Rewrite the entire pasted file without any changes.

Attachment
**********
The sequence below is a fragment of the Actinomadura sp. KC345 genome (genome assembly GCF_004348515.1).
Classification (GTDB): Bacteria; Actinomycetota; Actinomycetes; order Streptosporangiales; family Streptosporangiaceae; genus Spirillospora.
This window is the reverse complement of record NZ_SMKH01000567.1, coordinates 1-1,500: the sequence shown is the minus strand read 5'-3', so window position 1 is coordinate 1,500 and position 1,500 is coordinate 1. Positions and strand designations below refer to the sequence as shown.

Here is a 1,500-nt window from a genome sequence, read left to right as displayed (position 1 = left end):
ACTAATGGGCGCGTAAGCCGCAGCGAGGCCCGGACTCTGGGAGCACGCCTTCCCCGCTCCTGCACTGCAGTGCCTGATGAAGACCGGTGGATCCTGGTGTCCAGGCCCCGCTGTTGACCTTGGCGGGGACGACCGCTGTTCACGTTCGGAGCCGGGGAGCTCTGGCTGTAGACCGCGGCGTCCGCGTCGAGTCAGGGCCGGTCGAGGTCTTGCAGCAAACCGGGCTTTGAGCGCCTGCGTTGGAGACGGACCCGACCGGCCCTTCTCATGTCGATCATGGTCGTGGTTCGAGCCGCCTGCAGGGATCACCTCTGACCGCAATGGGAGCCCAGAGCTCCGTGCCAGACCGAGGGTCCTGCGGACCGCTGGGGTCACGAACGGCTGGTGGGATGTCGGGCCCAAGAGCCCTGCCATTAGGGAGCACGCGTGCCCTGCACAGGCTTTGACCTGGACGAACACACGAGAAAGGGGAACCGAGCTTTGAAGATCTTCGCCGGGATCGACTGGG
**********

The sequence below is a fragment of the Actinomadura sp. KC345 genome (genome assembly GCF_004348515.1).
Classification (GTDB): Bacteria; Actinomycetota; Actinomycetes; order Streptosporangiales; family Streptosporangiaceae; genus Spirillospora.
This window is the reverse complement of record NZ_SMKH01000567.1, coordinates 1-1,500: the sequence shown is the minus strand read 5'-3', so window position 1 is coordinate 1,500 and position 1,500 is coordinate 1. Positions and strand designations below refer to the sequence as shown.

Here is a 1,500-nt window from a genome sequence, read left to right as displayed (position 1 = left end):
ACTAATGGGCGCGTAAGCCGCAGCGAGGCCCGGACTCTGGGAGCACGCCTTCCCCGCTCCTGCACTGCAGTGCCTGATGAAGACCGGTGGATCCTGGTGTCCAGGCCCCGCTGTTGACCTTGGCGGGGACGACCGCTGTTCACGTTCGGAGCCGGGGAGCTCTGGCTGTAGACCGCGGCGTCCGCGTCGAGTCAGGGCCGGTCGAGGTCTTGCAGCAAACCGGGCTTTGAGCGCCTGCGTTGGAGACGGACCCGACCGGCCCTTCTCATGTCGATCATGGTCGTGGTTCGAGCCGCCTGCAGGGATCACCTCTGACCGCAATGGGAGCCCAGAGCTCCGTGCCAGACCGAGGGTCCTGCGGACCGCTGGGGTCACGAACGGCTGGTGGGATGTCGGGCCCAAGAGCCCTGCCATTAGGGAGCACGCGTGCCCTGCACAGGCTTTGACCTGGACGAACACACGAGAAAGGGGAACCGAGCTTTGAAGATCTTCGCCGGGATCGACTGGG